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Quintessence Int 38 (2007), No. 8     26. July 2007
Quintessence Int 38 (2007), No. 8  (26.07.2007)

Online Article, Page 711, PubMed:17823678


Online Article: A prospective clinical patient study evaluating the effect of increasing anesthetic volume on inferior alveolar nerve block success rate
Camarda, A.-Joseph / Hochman, Mark N. / Franco, Laurent / Naseri, Lyna
Objective: The purpose of this study was to clinically evaluate an anesthetic technique in which a second cartridge was reloaded in a traditional dental syringe and reinjected at the same site in regard to success rate of the attempted inferior alveolar nerve block. During the same appointment, a computer-controlled delivery system was used on the opposite side of the same patient to administer 2 cartridges as well. Successful anesthesia and time efficiency of the traditional syringe and computer-controlled technique were then evaluated and compared.
Method and Materials: Thirty-five subjects between the ages of 18 and 58 years were randomly assigned to both the traditional syringe delivery system using a standardized 2-cartridge reloading and reinjection technique and a computer-controlled system using a technique whereby the second cartridge was reloaded without having to remove the needle from the injection site. Subjects served as their own controls. Successful anesthesia was achieved when all soft tissues innervated by the inferior alveolar and lingual nerves were nonresponsive to painful stimulation with an explorer as evaluated at 3- and 10-minute intervals following final anesthetic administration. The time necessary to reload the second cartridge for each side was measured, as was the time necessary to deliver the second full 1.8-mL cartridge.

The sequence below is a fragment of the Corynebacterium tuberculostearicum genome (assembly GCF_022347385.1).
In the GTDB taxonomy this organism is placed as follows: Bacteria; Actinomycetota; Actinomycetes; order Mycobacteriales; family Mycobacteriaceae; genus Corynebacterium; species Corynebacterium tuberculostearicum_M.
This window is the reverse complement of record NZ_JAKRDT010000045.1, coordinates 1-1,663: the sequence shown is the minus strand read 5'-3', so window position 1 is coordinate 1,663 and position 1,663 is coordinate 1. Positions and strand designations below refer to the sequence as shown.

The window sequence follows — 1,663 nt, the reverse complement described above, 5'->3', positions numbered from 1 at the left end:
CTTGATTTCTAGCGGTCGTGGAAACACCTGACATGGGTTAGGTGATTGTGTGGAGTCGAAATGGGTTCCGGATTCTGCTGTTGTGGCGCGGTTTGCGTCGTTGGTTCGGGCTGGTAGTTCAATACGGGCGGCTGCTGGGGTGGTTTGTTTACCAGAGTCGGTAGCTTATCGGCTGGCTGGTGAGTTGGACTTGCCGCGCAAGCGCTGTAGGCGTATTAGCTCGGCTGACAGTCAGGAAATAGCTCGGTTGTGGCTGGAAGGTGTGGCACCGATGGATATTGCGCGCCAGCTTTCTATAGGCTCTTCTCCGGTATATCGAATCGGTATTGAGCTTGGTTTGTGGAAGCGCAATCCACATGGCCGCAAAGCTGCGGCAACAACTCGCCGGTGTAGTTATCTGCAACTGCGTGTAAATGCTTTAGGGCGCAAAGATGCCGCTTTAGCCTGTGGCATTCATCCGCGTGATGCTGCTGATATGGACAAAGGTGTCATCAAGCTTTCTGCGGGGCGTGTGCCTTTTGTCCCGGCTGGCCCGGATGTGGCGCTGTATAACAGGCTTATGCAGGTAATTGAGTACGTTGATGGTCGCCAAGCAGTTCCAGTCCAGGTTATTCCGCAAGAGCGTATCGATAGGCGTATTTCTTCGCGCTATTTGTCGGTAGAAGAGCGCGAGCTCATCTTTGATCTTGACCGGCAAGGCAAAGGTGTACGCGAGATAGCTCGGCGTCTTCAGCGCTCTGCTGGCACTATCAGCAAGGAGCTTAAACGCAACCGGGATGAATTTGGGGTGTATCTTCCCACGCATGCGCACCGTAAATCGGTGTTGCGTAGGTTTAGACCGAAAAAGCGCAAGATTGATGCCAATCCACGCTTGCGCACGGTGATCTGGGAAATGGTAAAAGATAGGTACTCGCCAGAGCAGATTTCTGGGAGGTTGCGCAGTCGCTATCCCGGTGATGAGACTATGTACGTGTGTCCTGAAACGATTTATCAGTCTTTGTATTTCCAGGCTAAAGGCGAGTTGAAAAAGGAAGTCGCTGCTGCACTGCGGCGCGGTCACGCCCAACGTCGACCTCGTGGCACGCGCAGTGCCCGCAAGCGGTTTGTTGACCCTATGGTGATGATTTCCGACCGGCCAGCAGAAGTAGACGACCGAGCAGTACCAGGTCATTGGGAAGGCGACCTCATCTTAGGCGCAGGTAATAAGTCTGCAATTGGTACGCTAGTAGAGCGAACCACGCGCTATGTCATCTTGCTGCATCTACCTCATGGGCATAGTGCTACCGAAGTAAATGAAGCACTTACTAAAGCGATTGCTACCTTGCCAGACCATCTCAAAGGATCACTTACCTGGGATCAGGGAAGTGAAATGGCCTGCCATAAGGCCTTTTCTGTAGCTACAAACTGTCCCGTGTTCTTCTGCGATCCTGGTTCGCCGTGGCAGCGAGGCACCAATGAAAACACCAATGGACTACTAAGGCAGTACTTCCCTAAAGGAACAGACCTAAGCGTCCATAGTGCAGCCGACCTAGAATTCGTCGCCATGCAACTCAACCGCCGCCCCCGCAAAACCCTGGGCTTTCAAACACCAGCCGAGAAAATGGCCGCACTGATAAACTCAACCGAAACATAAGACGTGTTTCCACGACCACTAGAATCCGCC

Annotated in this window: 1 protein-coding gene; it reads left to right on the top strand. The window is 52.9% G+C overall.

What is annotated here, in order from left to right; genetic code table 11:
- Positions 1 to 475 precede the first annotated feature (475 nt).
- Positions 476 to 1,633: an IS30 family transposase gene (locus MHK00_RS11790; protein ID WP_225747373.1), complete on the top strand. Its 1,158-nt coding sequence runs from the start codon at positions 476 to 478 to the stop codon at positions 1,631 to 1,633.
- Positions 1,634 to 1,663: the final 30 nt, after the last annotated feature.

Results: Two-cartridge delivery with the traditional syringe resulted in a 94.3% success rate at 3 minutes and a 100% success rate at 10 minutes; 2-cartridge delivery with the computer-controlled delivery system resulted in an 80% success rate at 3 minutes and a 91.4% success rate at 10 minutes following final injection. Reloading time for the second cartridge was 11.37 seconds less with the computer-controlled delivery system, but no statistical difference was found between the 2 systems regarding time to deliver the second cartridge.
Conclusions: The results for the 2-cartridge technique with both systems compare favorably with and surpass the accepted 85% success rate reported in the dental literature with only 1 cartridge. The computer-controlled delivery system did not require needle removal and was more time efficient at reloading than the traditional syringe system.

Keywords: computer-controlled delivery system, dental anesthesia, inferior alveolar nerve block, local anesthesia, success rate, two-cartridge injection